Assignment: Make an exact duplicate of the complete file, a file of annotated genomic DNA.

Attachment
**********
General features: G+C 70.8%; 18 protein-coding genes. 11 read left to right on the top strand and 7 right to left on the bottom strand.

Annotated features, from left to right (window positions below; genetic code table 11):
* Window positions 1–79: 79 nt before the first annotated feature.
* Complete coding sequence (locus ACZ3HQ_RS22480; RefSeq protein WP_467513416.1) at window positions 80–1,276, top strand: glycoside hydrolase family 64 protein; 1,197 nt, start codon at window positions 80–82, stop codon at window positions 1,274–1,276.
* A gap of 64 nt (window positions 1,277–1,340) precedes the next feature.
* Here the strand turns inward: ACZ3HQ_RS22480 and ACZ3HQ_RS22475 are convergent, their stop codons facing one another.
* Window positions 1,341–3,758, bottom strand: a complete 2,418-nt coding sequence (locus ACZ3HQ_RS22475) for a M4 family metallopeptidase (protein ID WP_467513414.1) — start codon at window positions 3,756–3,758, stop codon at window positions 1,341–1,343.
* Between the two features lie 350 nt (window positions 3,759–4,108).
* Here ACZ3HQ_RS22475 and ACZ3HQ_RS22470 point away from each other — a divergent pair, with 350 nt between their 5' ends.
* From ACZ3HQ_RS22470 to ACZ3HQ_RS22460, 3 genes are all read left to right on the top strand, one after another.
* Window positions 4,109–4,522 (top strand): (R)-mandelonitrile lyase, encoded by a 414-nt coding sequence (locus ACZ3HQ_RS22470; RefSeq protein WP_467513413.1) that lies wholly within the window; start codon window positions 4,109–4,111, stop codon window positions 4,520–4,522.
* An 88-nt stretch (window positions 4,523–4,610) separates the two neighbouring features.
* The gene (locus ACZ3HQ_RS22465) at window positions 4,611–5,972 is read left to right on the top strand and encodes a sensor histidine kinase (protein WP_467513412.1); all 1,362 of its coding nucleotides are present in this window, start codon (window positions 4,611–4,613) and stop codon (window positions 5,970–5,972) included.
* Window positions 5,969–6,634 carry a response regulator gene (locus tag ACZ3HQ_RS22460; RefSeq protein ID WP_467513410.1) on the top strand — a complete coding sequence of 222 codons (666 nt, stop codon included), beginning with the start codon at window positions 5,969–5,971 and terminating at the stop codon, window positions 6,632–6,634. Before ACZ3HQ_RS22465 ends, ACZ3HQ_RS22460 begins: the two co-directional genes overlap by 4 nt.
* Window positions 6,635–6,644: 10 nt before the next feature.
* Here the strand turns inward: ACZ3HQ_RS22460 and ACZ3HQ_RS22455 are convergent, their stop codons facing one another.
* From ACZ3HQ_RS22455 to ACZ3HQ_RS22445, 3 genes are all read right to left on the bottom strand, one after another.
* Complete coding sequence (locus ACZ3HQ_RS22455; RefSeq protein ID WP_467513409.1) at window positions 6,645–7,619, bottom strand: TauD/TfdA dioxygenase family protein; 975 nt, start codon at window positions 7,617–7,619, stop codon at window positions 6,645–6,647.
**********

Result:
General features: G+C 70.8%; 18 protein-coding genes. 11 read left to right on the top strand and 7 right to left on the bottom strand.

Annotated features, from left to right (window positions below; genetic code table 11):
* Window positions 1–79: 79 nt before the first annotated feature.
* Complete coding sequence (locus ACZ3HQ_RS22480; RefSeq protein WP_467513416.1) at window positions 80–1,276, top strand: glycoside hydrolase family 64 protein; 1,197 nt, start codon at window positions 80–82, stop codon at window positions 1,274–1,276.
* A gap of 64 nt (window positions 1,277–1,340) precedes the next feature.
* Here the strand turns inward: ACZ3HQ_RS22480 and ACZ3HQ_RS22475 are convergent, their stop codons facing one another.
* Window positions 1,341–3,758, bottom strand: a complete 2,418-nt coding sequence (locus ACZ3HQ_RS22475) for a M4 family metallopeptidase (protein ID WP_467513414.1) — start codon at window positions 3,756–3,758, stop codon at window positions 1,341–1,343.
* Between the two features lie 350 nt (window positions 3,759–4,108).
* Here ACZ3HQ_RS22475 and ACZ3HQ_RS22470 point away from each other — a divergent pair, with 350 nt between their 5' ends.
* From ACZ3HQ_RS22470 to ACZ3HQ_RS22460, 3 genes are all read left to right on the top strand, one after another.
* Window positions 4,109–4,522 (top strand): (R)-mandelonitrile lyase, encoded by a 414-nt coding sequence (locus ACZ3HQ_RS22470; RefSeq protein WP_467513413.1) that lies wholly within the window; start codon window positions 4,109–4,111, stop codon window positions 4,520–4,522.
* An 88-nt stretch (window positions 4,523–4,610) separates the two neighbouring features.
* The gene (locus ACZ3HQ_RS22465) at window positions 4,611–5,972 is read left to right on the top strand and encodes a sensor histidine kinase (protein WP_467513412.1); all 1,362 of its coding nucleotides are present in this window, start codon (window positions 4,611–4,613) and stop codon (window positions 5,970–5,972) included.
* Window positions 5,969–6,634 carry a response regulator gene (locus tag ACZ3HQ_RS22460; RefSeq protein ID WP_467513410.1) on the top strand — a complete coding sequence of 222 codons (666 nt, stop codon included), beginning with the start codon at window positions 5,969–5,971 and terminating at the stop codon, window positions 6,632–6,634. Before ACZ3HQ_RS22465 ends, ACZ3HQ_RS22460 begins: the two co-directional genes overlap by 4 nt.
* Window positions 6,635–6,644: 10 nt before the next feature.
* Here the strand turns inward: ACZ3HQ_RS22460 and ACZ3HQ_RS22455 are convergent, their stop codons facing one another.
* From ACZ3HQ_RS22455 to ACZ3HQ_RS22445, 3 genes are all read right to left on the bottom strand, one after another.
* Complete coding sequence (locus ACZ3HQ_RS22455; RefSeq protein ID WP_467513409.1) at window positions 6,645–7,619, bottom strand: TauD/TfdA dioxygenase family protein; 975 nt, start codon at window positions 7,617–7,619, stop codon at window positions 6,645–6,647.